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Café racer

Triton: Triumph engine and Norton Featherbed frame

A café racer (/ˈkæf reɪsər/ kaf-ray-sər or less commonly /ˈkæfi ˌreɪsər/ ka-fi-ray-sər) is a lightweight, lightly powered motorcycle optimized for speed and handling rather than comfort – and for quick rides over short distances.[1][2] With bodywork and control layout recalling early 1960's Grand Prix road racing motorcycles, café racers are noted for their visual minimalism, featuring low-mounted handlebars, prominent seat cowling and elongated fuel tank – and frequently knee-grips indented in the fuel tank.[3]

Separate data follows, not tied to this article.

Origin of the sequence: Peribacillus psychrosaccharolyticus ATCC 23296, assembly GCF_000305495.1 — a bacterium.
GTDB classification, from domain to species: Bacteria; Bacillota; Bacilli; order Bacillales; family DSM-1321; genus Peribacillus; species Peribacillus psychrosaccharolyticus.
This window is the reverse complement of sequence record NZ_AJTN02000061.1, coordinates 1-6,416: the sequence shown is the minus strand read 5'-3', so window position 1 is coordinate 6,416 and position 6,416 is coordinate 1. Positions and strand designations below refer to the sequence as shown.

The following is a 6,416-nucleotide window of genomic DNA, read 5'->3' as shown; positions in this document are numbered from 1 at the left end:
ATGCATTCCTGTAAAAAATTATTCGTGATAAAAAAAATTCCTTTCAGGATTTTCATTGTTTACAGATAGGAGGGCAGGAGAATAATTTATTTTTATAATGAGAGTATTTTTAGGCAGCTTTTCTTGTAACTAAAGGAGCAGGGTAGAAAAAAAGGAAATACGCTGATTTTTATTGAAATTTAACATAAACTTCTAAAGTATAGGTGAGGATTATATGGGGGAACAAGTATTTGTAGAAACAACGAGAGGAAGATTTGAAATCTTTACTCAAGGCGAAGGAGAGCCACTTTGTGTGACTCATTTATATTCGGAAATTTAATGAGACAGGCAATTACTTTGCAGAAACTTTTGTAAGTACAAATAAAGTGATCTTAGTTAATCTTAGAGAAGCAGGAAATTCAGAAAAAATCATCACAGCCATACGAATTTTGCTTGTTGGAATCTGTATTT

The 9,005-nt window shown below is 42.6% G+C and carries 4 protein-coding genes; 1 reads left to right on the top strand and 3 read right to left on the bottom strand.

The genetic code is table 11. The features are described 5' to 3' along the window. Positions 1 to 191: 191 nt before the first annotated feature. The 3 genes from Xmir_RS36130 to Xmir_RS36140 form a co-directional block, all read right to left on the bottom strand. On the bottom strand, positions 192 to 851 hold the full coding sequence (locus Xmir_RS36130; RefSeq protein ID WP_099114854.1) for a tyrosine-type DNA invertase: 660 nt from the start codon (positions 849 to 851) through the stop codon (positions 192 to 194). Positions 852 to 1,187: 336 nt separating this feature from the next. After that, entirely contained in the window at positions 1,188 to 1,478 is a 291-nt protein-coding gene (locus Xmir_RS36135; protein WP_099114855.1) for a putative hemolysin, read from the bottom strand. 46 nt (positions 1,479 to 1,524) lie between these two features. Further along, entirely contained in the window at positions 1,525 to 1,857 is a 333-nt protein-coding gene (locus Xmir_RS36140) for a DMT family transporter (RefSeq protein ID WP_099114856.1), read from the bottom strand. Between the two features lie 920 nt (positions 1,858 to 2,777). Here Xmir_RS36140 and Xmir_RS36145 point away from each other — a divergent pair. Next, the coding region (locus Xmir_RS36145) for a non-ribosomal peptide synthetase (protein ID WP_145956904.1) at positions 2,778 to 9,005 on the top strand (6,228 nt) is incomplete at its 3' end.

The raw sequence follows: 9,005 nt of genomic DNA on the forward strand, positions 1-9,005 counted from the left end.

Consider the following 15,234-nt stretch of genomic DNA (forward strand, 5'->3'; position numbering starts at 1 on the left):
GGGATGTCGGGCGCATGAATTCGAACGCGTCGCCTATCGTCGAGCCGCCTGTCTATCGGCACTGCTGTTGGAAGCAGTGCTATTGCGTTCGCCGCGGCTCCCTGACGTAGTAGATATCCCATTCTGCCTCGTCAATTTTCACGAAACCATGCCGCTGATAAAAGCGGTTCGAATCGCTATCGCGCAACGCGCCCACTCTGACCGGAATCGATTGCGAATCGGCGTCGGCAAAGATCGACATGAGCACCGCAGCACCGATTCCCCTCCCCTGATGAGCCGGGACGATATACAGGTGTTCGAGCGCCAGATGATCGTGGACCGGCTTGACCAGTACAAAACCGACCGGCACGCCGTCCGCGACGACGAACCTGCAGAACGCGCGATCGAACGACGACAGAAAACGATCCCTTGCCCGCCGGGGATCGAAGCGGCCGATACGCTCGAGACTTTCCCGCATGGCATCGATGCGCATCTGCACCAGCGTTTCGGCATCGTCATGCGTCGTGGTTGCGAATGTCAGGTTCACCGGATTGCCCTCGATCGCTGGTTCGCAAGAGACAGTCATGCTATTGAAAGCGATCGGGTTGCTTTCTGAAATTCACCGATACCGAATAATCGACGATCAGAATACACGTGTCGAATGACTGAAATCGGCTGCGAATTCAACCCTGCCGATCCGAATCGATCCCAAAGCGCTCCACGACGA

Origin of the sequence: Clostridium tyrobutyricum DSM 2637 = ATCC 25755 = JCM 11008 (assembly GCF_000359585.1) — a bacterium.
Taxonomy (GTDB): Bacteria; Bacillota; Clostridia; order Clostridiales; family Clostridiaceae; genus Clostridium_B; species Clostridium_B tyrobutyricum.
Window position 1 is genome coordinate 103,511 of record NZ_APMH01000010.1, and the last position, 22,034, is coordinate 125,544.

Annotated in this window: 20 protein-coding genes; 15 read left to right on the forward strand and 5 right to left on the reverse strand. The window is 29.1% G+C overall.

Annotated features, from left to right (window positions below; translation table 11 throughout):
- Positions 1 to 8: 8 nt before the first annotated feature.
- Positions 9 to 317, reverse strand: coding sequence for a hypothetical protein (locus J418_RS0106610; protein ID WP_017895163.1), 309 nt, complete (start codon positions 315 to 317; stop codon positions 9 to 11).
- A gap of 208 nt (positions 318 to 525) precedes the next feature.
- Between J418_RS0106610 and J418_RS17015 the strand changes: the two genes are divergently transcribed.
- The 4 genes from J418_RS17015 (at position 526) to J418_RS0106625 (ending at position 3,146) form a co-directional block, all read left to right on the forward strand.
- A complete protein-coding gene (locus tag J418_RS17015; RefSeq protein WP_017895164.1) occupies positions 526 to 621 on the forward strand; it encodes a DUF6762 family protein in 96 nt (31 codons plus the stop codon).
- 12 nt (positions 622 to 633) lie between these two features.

The term developed among British motorcycle enthusiasts of the early 1960s, specifically the Rocker or "Ton-Up Boys" subculture, where the bikes were used for short, quick rides between cafés – in other words, drinking establishments.[4][3][5][6]

Writing in 2005, motorcycle journalist Peter Egan suggested the genesis of the term to the 1960s.[7] In 1973, American freelance writer Wallace Wyss, contributing to Popular Mechanics magazine, wrote that the term café racer was originally used derogatorily in Europe to describe a "motorcyclist who played at being an Isle of Man road racer" and was, in fact, "someone who owned a racy machine but merely parked it near his table at the local outdoor cafe."[8]

In 2014, journalist Ben Stewart described the café racer as a "look made popular when European kids stripped down their small-displacement bikes to zip from one café hangout to another."[9]

I'm considering this model, with special transfers 'cafetranracer 50' instead of 'caferacer 50':

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